(Jackson Street) Books on 7th is around the corner and on the internet tubes. We strive to be your full-service new and used bookstore, emphasizing good literature, progressive politics, and, of course, books about baseball. Opened in Hoquiam October 1, 2010

Saturday, December 20, 2008

The big storm haz hit

Mid-morning snows.

Poor birdies! We'll dust that off tomorrow and put out water. Birds have a hard time finding non-frozen water at these temps.

Rain is freezing on the windows! I have never seen weather like this!

Update! Car spun out and pedestrians, and other drivers jumped out to help push! I love the friendliest town!

It started snowing at 10:30

Cliff Mass has the best weather blog for daily predictions.

Friday, December 19, 2008

Nothing much interesting about Serenity's travels #5

Dear Friends,

Another entry in my travelogue; hope you will find this one interesting. On Wednesday, my mom and I went to a concert by the Dutch artist Herman van Veen. Mom has been a fan for decades and I quite like a lot of his stuff. He certainly is an amazing singer and songwriter. The concert took place in one of East Berlin’s synagogues. I did not take my camera, so no original photos, sorry; but I found this website about the Synagogue. Shame that the pictures are all so small. It is quite an amazing building.

In case you read the website’s text, I would like to add a personal note.
By the time I came about in the early 70s, official policy in the GDR (East Germany) had changed considerably from that of its very early days. For lack of a better description, Stalin had been turned away from and was as a rule not talked about; kind of like the black sheep in a family. Overt Stalinism was not condoned anymore. Kids in my generation were raised in the spirit of antifascism and antiracism. There was no anti-Semitism in my upbringing, not in my private life nor publically. The Holocaust was portrayed to us (e.g., in school) as the biggest crime against humanity in recent history, one that needed to be remembered in order for it to never happen again. There were memorials to it on the grounds of every school I went to, and every school class would go on field trips to concentration camp sites at least once or twice over the years. I do not mean to downplay the fact that a lot of crap went on in the country I grew up in, but the persecution of Jews was not something that existed in my experience. If anything, all religious institutions suffered from the popular spread of atheism during East German times. This, of course, was consistent with public policy in the GDR and often aggressively so, but was something that obviously stuck with the population, as is demonstrated in the persistently large difference in the statistics on religiosity among East and West Germans today.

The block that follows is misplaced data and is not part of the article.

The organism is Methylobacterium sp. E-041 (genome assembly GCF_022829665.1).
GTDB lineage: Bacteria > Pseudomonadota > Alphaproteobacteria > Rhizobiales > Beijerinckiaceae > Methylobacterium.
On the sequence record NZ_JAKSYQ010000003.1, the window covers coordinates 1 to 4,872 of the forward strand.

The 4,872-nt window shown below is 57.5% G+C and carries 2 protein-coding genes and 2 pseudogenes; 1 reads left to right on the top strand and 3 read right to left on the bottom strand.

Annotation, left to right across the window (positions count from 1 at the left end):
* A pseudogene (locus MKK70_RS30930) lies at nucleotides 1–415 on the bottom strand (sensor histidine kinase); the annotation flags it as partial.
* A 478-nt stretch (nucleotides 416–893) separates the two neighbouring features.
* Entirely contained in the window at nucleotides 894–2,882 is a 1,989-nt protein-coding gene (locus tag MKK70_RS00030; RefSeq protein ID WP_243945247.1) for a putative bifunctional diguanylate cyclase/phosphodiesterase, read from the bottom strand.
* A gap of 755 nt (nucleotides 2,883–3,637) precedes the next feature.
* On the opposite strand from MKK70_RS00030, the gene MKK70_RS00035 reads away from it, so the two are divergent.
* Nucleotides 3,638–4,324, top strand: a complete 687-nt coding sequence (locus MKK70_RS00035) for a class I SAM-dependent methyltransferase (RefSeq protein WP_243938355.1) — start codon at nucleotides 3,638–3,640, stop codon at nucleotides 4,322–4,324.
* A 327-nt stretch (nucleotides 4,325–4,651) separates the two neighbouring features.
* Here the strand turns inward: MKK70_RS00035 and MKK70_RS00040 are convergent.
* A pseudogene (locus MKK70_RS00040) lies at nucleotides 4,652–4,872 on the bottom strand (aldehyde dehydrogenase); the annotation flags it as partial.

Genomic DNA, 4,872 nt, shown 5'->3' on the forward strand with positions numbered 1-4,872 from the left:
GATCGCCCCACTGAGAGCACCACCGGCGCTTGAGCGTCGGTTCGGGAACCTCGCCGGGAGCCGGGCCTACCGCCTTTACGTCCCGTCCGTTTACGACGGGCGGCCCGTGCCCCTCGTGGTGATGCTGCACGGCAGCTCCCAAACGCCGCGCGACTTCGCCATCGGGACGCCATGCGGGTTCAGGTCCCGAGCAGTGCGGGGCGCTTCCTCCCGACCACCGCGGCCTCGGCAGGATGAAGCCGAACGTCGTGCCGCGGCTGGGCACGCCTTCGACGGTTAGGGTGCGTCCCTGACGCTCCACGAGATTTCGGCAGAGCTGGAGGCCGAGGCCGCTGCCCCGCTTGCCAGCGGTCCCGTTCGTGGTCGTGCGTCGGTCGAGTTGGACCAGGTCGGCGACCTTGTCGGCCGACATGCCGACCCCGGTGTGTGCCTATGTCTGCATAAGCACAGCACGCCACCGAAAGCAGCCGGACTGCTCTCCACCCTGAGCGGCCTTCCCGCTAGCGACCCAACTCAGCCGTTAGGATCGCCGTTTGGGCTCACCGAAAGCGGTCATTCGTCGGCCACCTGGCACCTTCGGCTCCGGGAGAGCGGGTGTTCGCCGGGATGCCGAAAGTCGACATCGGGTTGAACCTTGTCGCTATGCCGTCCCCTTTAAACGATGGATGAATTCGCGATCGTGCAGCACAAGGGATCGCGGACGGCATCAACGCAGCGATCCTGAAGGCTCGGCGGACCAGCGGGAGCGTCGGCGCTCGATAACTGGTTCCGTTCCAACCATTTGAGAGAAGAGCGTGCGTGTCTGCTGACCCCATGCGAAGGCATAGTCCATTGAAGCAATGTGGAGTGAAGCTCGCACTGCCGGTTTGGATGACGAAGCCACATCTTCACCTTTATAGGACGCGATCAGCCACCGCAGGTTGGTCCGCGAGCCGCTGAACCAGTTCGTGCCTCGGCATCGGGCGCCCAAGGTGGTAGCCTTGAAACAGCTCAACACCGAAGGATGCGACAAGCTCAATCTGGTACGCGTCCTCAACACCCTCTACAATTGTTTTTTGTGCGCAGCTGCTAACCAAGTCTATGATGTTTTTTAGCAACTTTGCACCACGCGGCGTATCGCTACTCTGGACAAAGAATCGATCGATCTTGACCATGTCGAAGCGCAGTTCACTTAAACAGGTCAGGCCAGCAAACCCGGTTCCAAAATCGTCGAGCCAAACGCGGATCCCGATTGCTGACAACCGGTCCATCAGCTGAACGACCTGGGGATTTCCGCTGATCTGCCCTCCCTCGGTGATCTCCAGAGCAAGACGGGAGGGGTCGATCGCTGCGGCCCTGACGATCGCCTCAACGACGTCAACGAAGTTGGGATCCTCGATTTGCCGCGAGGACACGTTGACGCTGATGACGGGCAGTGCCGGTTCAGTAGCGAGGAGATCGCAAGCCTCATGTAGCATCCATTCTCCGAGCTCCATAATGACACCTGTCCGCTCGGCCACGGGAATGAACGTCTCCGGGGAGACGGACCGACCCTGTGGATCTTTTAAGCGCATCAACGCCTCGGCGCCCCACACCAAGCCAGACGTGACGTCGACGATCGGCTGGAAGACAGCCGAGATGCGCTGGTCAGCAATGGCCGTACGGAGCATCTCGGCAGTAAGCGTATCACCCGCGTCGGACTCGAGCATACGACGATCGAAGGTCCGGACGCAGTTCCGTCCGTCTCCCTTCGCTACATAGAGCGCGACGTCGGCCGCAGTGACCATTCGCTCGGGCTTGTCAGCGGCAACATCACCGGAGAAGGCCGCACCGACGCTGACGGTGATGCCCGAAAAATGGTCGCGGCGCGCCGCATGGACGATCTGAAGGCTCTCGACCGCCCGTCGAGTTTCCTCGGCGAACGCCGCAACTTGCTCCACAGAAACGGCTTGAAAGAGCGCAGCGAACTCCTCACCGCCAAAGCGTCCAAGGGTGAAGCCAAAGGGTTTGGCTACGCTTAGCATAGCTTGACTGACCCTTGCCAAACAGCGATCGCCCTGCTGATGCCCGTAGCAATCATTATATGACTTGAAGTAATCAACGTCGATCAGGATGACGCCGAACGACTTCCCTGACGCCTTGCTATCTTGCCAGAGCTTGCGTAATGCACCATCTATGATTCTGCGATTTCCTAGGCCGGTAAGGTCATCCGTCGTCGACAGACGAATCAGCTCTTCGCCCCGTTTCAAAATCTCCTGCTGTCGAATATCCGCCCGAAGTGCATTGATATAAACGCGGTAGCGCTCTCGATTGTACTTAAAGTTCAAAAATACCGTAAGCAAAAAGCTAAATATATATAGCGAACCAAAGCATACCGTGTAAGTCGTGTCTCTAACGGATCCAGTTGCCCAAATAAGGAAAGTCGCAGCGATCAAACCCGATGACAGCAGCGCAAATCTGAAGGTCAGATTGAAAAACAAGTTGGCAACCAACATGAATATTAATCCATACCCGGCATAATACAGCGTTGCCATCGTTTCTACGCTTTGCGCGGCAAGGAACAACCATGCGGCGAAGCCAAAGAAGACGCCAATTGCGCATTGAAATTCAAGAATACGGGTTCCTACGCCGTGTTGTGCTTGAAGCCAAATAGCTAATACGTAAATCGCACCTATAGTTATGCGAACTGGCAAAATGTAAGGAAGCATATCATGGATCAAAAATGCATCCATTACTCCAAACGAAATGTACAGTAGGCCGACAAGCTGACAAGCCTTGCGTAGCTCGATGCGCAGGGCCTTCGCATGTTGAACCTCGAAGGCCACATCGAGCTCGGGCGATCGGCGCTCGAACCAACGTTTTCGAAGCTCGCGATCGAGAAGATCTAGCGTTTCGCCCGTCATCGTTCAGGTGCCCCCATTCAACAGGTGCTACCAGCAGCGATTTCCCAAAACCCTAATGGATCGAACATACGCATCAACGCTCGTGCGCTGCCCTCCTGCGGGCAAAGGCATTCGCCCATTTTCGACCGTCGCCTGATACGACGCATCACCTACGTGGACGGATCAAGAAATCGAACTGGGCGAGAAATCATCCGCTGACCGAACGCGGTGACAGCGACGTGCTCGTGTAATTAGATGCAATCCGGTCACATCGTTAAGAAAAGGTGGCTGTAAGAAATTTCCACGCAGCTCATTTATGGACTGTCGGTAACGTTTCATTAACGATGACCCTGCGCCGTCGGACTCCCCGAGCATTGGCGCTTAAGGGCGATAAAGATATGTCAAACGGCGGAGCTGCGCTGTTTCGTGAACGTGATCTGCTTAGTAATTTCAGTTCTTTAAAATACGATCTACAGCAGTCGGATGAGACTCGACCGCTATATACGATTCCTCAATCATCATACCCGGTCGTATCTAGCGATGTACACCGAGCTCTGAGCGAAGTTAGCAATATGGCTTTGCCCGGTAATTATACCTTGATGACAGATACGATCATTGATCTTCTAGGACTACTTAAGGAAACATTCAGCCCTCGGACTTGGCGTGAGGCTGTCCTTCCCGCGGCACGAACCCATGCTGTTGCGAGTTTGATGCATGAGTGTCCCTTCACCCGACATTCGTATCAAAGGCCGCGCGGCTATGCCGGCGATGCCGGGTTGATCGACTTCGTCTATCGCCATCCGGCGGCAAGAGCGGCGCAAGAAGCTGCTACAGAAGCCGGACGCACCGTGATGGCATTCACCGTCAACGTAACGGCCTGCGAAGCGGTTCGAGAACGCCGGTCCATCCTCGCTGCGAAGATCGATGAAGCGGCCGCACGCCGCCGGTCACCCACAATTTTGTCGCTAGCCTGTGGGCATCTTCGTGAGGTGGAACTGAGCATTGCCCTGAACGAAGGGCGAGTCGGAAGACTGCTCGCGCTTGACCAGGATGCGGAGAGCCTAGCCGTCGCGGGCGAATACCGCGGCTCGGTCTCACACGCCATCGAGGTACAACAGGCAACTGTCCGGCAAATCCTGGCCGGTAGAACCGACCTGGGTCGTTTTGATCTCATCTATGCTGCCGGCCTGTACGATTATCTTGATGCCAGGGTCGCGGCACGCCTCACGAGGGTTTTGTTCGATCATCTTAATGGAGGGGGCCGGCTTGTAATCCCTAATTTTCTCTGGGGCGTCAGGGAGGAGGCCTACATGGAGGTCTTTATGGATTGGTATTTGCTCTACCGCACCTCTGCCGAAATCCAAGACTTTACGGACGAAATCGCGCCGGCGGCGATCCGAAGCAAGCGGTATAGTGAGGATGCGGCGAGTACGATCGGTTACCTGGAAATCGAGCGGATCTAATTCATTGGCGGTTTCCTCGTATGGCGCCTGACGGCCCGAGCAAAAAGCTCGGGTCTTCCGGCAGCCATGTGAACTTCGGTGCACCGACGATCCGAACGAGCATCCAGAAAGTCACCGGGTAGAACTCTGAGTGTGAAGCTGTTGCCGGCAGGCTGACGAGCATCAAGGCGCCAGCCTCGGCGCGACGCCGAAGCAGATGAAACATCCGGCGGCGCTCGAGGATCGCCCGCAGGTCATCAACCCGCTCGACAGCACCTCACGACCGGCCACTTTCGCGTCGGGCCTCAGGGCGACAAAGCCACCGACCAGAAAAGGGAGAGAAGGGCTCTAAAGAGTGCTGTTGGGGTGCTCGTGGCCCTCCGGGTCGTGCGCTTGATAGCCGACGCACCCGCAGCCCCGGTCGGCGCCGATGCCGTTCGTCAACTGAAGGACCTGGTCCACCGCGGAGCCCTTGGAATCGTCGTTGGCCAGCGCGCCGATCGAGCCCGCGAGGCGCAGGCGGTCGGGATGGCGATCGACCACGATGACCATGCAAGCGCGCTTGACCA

Another note of interest is the sad fact that all visitors to the concert had to pass through metal detectors—devices not usually seen in Germany outside airports and other high-security facilities. And, of course, there was the police guard outside the building, which, mom tells me, is a permanent fixture outside all synagogues in Germany these days; a sign of
the growing anti-Semitism and neo-Nazism in Germany and the resulting need to protect Jewish facilities on a day-to-day basis.

On this note (and I want to apologise for the length of this post; I really set out at the start to only report on Herman van Veen’s gig, I swear!), since I arrived the following has been a prevalent item in the news: The police chief of the Bavarian town of Passau was attacked and almost killed at his home by a neo-Nazi. A basic theme in the news reporting on the incident has been that neo-Nazism in Germany has “taken on a new quality”. A leftist satirist on TV the other day commented along the lines of asking whether this was to mean that the numerous attacks and even murders of foreigners, or Germans of non-White background, by Nazis over the past years were therefore considered to be of lesser significance...

Back to Herman van Veen. This website has the booklet for the programme he presented. It includes a mini-biography in English and English translations of some of the poems he transformed into songs.